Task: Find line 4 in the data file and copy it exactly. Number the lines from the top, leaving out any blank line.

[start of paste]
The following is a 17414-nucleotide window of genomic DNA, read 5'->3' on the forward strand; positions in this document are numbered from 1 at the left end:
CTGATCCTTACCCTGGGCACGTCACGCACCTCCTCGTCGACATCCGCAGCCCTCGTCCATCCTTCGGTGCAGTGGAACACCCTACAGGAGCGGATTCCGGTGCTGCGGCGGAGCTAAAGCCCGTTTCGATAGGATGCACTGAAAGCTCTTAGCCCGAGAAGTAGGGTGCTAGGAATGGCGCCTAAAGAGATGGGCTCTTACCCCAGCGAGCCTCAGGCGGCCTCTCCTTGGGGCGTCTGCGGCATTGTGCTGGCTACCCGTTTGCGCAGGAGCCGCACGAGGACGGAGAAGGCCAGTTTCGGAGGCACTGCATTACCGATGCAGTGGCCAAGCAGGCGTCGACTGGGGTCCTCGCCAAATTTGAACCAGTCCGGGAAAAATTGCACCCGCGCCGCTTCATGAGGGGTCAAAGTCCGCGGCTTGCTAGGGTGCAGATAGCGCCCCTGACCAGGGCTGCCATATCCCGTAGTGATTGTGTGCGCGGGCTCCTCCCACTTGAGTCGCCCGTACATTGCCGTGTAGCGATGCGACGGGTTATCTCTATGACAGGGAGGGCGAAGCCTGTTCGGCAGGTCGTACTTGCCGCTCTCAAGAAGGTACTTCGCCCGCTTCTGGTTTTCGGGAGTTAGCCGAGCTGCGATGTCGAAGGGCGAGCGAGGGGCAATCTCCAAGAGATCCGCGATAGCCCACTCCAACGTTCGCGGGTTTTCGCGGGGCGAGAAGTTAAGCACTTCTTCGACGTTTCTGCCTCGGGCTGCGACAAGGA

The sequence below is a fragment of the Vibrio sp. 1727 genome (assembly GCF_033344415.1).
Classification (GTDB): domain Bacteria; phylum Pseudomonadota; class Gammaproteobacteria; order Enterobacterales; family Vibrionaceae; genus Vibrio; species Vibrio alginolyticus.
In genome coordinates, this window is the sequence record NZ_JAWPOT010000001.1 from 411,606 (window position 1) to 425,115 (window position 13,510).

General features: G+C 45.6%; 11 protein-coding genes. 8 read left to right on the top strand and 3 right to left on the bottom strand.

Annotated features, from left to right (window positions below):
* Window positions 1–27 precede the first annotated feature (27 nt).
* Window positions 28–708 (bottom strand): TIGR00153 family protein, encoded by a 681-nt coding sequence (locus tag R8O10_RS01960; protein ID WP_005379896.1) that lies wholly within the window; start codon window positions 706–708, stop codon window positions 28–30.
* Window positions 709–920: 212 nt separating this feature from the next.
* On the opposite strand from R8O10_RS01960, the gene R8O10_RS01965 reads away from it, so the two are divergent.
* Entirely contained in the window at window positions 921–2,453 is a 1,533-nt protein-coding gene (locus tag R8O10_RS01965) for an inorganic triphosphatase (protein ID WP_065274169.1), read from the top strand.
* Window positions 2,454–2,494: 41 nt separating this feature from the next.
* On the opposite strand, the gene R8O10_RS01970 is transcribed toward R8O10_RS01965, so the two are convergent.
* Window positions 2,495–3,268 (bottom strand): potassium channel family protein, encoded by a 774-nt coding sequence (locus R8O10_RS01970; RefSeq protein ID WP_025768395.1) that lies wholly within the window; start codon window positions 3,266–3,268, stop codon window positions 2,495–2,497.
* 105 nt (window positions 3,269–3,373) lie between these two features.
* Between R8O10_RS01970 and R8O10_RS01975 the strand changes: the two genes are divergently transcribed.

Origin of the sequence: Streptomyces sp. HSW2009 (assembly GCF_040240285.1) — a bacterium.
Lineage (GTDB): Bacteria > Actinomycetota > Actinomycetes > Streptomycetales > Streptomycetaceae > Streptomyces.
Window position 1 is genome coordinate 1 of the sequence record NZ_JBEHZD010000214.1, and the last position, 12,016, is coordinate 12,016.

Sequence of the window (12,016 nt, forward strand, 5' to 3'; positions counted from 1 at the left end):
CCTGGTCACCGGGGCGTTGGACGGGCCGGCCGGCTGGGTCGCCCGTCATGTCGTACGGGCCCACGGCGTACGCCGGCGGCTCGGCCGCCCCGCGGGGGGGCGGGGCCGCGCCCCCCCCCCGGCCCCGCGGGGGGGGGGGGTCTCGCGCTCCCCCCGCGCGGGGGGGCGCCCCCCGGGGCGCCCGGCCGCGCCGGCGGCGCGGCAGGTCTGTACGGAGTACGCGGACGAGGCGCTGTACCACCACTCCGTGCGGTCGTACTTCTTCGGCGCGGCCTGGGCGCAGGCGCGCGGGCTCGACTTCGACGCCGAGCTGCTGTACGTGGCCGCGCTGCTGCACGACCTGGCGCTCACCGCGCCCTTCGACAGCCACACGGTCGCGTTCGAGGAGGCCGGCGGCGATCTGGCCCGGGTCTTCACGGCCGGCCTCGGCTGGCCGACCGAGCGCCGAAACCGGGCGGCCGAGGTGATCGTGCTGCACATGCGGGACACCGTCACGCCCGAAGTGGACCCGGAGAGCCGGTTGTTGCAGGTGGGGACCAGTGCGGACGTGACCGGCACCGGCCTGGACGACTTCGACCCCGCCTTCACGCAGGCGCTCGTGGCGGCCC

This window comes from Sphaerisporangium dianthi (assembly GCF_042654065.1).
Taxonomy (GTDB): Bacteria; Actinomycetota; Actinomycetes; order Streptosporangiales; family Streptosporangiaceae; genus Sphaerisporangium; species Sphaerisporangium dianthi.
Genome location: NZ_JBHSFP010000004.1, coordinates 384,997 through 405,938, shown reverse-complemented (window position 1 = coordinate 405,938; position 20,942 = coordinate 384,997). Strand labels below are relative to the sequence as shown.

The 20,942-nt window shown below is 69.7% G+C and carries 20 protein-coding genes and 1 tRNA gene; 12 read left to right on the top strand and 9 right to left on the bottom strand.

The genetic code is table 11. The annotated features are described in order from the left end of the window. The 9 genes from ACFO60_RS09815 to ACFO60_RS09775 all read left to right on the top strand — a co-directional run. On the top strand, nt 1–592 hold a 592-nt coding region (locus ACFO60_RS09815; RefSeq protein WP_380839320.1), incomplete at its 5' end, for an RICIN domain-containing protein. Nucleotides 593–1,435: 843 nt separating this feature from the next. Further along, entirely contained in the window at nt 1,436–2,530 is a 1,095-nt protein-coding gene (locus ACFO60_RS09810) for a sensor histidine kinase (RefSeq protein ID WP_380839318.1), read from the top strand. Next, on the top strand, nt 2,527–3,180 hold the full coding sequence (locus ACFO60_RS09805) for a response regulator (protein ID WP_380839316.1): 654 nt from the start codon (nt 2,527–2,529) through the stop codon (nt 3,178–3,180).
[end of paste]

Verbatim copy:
Classification (GTDB): domain Bacteria; phylum Pseudomonadota; class Gammaproteobacteria; order Enterobacterales; family Vibrionaceae; genus Vibrio; species Vibrio alginolyticus.